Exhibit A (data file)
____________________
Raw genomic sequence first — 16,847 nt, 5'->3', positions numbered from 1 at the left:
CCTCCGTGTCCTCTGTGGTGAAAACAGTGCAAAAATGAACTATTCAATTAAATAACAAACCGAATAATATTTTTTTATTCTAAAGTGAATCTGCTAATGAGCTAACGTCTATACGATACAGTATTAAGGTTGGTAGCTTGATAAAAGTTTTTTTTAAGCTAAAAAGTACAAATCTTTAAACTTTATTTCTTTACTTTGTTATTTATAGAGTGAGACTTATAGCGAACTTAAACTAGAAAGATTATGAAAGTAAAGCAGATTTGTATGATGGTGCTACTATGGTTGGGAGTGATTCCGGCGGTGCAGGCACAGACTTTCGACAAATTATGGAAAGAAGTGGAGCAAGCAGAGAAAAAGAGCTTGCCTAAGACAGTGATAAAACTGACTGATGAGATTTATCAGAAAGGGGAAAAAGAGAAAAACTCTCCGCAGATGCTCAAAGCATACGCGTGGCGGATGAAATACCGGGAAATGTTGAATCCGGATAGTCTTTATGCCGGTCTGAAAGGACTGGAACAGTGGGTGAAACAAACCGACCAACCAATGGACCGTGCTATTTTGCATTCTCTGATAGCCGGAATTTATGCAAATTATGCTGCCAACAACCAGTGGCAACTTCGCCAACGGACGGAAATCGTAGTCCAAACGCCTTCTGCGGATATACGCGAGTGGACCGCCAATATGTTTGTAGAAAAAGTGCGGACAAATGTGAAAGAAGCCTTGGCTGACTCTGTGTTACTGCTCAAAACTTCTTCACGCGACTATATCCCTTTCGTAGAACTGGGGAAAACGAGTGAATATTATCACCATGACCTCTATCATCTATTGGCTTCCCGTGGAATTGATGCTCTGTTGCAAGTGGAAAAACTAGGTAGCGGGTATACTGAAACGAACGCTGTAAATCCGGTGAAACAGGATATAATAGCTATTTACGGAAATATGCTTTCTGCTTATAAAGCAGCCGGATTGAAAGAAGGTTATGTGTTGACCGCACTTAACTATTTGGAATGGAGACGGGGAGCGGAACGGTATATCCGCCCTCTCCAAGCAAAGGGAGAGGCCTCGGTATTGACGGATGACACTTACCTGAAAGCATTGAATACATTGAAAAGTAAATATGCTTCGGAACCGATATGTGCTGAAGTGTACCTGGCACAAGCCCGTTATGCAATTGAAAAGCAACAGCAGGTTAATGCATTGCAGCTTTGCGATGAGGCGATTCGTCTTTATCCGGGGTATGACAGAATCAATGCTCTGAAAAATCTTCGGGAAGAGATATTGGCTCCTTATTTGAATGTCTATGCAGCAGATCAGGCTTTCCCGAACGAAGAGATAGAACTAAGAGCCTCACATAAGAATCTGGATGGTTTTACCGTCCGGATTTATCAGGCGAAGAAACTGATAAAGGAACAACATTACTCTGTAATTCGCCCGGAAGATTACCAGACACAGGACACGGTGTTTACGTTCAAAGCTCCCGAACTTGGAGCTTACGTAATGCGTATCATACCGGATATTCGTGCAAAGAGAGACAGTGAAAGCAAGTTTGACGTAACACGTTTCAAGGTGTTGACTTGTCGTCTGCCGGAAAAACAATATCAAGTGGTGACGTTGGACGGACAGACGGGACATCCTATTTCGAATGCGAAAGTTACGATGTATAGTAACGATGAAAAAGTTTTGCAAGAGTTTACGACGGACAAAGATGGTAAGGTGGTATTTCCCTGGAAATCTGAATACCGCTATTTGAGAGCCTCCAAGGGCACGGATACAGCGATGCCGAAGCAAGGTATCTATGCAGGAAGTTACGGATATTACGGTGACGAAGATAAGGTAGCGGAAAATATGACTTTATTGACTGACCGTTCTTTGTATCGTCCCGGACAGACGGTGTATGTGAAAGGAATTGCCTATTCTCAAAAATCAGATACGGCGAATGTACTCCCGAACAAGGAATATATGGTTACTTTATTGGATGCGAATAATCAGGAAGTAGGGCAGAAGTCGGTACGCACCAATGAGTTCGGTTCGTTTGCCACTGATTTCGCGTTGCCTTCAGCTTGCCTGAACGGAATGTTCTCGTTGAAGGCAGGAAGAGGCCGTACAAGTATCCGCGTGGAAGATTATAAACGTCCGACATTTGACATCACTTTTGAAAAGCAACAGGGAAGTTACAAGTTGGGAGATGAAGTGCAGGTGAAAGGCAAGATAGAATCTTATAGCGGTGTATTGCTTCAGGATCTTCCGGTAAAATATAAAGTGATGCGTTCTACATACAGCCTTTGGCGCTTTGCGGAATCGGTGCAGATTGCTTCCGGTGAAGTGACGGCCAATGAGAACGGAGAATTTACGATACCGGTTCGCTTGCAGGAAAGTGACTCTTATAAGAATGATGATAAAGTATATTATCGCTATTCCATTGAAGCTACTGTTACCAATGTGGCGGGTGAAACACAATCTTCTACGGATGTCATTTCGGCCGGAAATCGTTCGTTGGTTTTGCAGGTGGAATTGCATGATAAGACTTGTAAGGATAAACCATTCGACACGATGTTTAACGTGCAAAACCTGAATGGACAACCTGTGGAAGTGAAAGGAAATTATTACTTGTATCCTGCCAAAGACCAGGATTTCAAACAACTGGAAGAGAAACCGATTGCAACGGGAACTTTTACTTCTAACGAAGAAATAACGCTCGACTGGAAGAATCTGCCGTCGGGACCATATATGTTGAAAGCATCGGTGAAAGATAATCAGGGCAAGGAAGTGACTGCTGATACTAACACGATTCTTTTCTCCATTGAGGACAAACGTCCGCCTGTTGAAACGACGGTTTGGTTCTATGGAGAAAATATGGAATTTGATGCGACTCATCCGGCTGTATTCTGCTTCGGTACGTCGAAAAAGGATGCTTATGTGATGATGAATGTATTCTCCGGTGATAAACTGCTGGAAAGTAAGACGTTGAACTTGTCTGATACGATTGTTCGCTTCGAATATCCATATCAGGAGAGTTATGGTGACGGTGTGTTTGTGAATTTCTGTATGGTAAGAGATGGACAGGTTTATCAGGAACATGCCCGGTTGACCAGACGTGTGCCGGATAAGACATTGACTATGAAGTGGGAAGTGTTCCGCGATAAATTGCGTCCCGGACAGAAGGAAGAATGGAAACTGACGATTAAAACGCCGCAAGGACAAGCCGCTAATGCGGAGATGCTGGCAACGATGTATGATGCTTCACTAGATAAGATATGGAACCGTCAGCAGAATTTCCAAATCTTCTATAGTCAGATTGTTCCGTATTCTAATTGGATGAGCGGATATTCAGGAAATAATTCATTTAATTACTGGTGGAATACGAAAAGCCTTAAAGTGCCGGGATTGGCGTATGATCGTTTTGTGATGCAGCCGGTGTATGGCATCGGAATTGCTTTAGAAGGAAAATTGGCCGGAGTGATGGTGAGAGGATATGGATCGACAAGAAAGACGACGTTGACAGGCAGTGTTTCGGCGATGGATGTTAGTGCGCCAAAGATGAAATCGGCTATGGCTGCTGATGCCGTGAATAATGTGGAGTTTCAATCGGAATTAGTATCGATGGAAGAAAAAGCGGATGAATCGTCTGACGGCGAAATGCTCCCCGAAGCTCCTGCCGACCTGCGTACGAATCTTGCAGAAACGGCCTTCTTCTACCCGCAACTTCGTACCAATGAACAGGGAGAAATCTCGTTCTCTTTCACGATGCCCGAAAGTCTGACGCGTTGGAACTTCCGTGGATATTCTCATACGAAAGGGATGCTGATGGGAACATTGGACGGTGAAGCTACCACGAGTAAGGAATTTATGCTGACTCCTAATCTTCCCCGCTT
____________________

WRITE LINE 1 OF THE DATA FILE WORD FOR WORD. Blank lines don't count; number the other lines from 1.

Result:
Raw genomic sequence first — 16,847 nt, 5'->3', positions numbered from 1 at the left: